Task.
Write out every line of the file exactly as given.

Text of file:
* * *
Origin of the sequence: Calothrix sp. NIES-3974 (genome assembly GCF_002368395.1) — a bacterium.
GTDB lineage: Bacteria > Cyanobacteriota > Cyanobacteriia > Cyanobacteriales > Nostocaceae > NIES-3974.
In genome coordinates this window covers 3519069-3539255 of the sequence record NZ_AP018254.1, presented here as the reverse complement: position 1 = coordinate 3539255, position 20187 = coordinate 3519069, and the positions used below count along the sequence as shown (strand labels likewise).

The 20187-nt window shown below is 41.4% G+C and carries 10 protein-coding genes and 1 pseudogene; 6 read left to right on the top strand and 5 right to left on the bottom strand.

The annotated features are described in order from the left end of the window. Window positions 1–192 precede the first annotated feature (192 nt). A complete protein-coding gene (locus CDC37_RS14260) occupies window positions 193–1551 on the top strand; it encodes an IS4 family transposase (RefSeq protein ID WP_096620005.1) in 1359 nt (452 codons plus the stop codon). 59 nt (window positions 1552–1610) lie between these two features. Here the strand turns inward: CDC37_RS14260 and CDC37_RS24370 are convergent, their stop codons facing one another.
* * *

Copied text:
Origin of the sequence: Calothrix sp. NIES-3974 (genome assembly GCF_002368395.1) — a bacterium.
GTDB lineage: Bacteria > Cyanobacteriota > Cyanobacteriia > Cyanobacteriales > Nostocaceae > NIES-3974.
In genome coordinates this window covers 3519069-3539255 of the sequence record NZ_AP018254.1, presented here as the reverse complement: position 1 = coordinate 3539255, position 20187 = coordinate 3519069, and the positions used below count along the sequence as shown (strand labels likewise).

The 20187-nt window shown below is 41.4% G+C and carries 10 protein-coding genes and 1 pseudogene; 6 read left to right on the top strand and 5 right to left on the bottom strand.

The annotated features are described in order from the left end of the window. Window positions 1–192 precede the first annotated feature (192 nt). A complete protein-coding gene (locus CDC37_RS14260) occupies window positions 193–1551 on the top strand; it encodes an IS4 family transposase (RefSeq protein ID WP_096620005.1) in 1359 nt (452 codons plus the stop codon). 59 nt (window positions 1552–1610) lie between these two features. Here the strand turns inward: CDC37_RS14260 and CDC37_RS24370 are convergent, their stop codons facing one another.